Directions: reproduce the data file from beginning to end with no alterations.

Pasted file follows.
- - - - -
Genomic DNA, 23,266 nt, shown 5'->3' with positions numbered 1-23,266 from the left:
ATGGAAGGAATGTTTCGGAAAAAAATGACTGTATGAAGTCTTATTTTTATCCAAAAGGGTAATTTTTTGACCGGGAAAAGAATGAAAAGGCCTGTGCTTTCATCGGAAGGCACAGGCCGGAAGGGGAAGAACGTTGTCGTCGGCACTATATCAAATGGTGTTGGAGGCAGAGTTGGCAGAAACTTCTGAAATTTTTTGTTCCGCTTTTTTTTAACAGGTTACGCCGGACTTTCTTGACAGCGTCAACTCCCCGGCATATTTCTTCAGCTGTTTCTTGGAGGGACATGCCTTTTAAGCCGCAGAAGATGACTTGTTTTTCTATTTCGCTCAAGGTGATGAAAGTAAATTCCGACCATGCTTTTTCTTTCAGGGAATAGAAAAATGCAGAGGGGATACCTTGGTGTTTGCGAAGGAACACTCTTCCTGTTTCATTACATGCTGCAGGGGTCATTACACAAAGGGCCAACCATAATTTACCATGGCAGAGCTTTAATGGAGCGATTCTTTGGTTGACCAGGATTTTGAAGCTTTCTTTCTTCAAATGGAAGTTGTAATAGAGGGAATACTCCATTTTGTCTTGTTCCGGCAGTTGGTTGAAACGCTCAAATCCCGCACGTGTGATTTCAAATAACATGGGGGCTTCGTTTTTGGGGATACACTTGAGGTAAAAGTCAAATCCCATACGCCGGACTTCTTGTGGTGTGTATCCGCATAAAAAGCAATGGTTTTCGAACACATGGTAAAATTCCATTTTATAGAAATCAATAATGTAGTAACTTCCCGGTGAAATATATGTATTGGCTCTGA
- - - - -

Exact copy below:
Genomic DNA, 23,266 nt, shown 5'->3' with positions numbered 1-23,266 from the left:
ATGGAAGGAATGTTTCGGAAAAAAATGACTGTATGAAGTCTTATTTTTATCCAAAAGGGTAATTTTTTGACCGGGAAAAGAATGAAAAGGCCTGTGCTTTCATCGGAAGGCACAGGCCGGAAGGGGAAGAACGTTGTCGTCGGCACTATATCAAATGGTGTTGGAGGCAGAGTTGGCAGAAACTTCTGAAATTTTTTGTTCCGCTTTTTTTTAACAGGTTACGCCGGACTTTCTTGACAGCGTCAACTCCCCGGCATATTTCTTCAGCTGTTTCTTGGAGGGACATGCCTTTTAAGCCGCAGAAGATGACTTGTTTTTCTATTTCGCTCAAGGTGATGAAAGTAAATTCCGACCATGCTTTTTCTTTCAGGGAATAGAAAAATGCAGAGGGGATACCTTGGTGTTTGCGAAGGAACACTCTTCCTGTTTCATTACATGCTGCAGGGGTCATTACACAAAGGGCCAACCATAATTTACCATGGCAGAGCTTTAATGGAGCGATTCTTTGGTTGACCAGGATTTTGAAGCTTTCTTTCTTCAAATGGAAGTTGTAATAGAGGGAATACTCCATTTTGTCTTGTTCCGGCAGTTGGTTGAAACGCTCAAATCCCGCACGTGTGATTTCAAATAACATGGGGGCTTCGTTTTTGGGGATACACTTGAGGTAAAAGTCAAATCCCATACGCCGGACTTCTTGTGGTGTGTATCCGCATAAAAAGCAATGGTTTTCGAACACATGGTAAAATTCCATTTTATAGAAATCAATAATGTAGTAACTTCCCGGTGAAATATATGTATTGGCTCTGA